naive approach to saving corals, preserving genetic resources

Jose Lopez lopez at
Fri Nov 3 16:48:59 EST 2000

We have several experts working with reef aquaria at our institution, and
thus I was given permission to forward the following earlier exchange
regarding this topic to the list.   Please contact Kelly at ORA (below) for
further information on setting up reef aquaria.  I believe this is just the
tip of his knowledge on this subject. Good luck to all hobbyists.  With the
accelerated rate of reef destruction, your efforts cannot hurt. 

Secondly , as Michelle Stuart mentioned, establishing gene or tissue banks
of corals and other marine organisms (somewhat being performed de facto by
all practicing coral biologists who store their tissues in freezers, DMSO
etc.) is one way to avoid a TOTAL loss of diversity in the face of imminent
genetic and biological extinctions  (and then hope for better technological
answers in the future).   This approach is being used for endangered
terrestrial counterparts - 

Ryder OA, McLaren A, Brenner S, Zhang YP, Benirschke K.DNA banks for endangered animal species.Science. 2000 Apr 14;288(5464):275-7.

but can also be applied to threatened marine organisms.  Because of the lack
of time and present funding, few actually know or can predict the value of
threatened organisms, their genomes and gene products may have now or in the

Joe  Lopez, Ph.D.
Assistant Scientist
Division of Biomedical Marine Research
Harbor Branch Oceanographic Institution
5600 US 1 North
Ft. Pierce, FL 34946
PH: 561-465-2400, ext 478
F: 561-461-2221

> 	-----Original Message-----
> 	From:	Kelly T. Hunter 
> 	Sent:	Friday, July 07, 2000 3:52 PM
> 	To:	'Vladi Royzman'
> 	I was forwarded your query regarding reef tank set-up.  I will try
> to offer some of my personal insight.  I am sure you understand that there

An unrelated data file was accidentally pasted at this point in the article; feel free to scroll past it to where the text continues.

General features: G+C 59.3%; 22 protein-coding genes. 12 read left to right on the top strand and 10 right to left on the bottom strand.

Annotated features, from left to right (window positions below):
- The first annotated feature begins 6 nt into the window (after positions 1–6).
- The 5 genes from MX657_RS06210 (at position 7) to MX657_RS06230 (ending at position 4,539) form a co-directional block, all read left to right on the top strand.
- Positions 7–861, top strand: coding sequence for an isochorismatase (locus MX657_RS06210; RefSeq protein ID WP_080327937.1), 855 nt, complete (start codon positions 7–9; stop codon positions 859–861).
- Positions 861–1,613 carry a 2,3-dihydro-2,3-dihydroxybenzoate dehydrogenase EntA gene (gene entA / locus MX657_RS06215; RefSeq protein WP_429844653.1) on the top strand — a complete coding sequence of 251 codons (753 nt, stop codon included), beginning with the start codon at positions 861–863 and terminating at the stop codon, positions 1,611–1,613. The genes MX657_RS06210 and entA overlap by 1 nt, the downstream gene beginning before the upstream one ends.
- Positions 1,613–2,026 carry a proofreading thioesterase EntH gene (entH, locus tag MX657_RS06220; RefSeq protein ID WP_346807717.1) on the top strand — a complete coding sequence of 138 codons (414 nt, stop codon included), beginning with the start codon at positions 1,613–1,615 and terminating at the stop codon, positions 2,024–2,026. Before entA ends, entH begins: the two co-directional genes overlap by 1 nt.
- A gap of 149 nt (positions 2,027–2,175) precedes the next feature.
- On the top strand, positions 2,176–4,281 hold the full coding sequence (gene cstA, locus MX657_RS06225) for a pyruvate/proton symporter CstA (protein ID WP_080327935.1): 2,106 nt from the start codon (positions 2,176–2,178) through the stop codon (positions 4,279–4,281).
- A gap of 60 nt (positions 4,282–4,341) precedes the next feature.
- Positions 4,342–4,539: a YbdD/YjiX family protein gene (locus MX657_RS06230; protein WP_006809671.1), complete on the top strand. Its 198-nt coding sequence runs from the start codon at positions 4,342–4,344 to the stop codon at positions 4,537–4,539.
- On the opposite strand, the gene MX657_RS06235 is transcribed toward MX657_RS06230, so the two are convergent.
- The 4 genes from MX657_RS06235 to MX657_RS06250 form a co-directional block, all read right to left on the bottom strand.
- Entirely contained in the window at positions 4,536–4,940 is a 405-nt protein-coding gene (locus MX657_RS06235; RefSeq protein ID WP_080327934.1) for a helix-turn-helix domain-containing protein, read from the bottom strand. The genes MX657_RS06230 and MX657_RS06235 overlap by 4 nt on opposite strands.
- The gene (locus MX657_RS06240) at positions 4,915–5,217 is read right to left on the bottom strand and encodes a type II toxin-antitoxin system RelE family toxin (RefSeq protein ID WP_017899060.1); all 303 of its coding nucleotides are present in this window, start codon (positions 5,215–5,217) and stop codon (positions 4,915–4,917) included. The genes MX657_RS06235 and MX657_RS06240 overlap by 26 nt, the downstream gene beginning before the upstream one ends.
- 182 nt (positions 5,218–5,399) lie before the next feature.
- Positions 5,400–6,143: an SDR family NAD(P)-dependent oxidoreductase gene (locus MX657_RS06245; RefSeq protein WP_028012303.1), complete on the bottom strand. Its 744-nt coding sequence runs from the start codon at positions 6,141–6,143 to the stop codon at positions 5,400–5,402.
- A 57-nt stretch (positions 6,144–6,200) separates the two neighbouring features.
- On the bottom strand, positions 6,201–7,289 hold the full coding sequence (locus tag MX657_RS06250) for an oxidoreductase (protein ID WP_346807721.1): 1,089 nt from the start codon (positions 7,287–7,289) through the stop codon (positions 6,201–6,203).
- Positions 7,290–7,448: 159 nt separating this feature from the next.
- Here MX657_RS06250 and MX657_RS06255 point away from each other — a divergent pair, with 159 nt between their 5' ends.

> are many theories and practices that work to different extents, but mine
> are based on what has worked for me.  I have kept reef aquaria for almost
> ten years now and my start was a little different from most.  I jumped
> right into keeping a reef tank without ever keeping a freshwater or fish
> only system.  I acquired the tank from a friend who was moving and could
> not take it with him.  I started with florescent lights and a wet/dry
> trickle filter.  Within one year I started using a protein skimmer and
> removed all the media from my biological filter(known as the Berlin
> method).  Later I upgraded to a larger system and added metal halides for
> lighting.  I kept a mix of soft corals, large polyp hard corals and
> Tridacna sp. clams.  I quickly caught the small polyped stony(SPS) bug and
> eventually started my focus almost exclusively on those types of corals.
> I have found them to be the most challenging and when properly maintained
> the fastest growing-not to mention the most colorful.  I feel the Berlin
> method is quite possibly the best for these types of animals, because it
> is best suited for maintaining pristine water quality.  With the addition
> of a proper live sand bed and with-in a short time you can avoid water
> changes completely.  I enjoy not having the maintenance of doing water
> changes which affords me a very simple to maintain system.  I clean my
> skimmer once a week and clean the glass of algae, add trace elements that
> are depleted by heavy skimming, and run a high quality carbon every other
> month.  I also use a carbonate reactor which maintains my alkalinity at a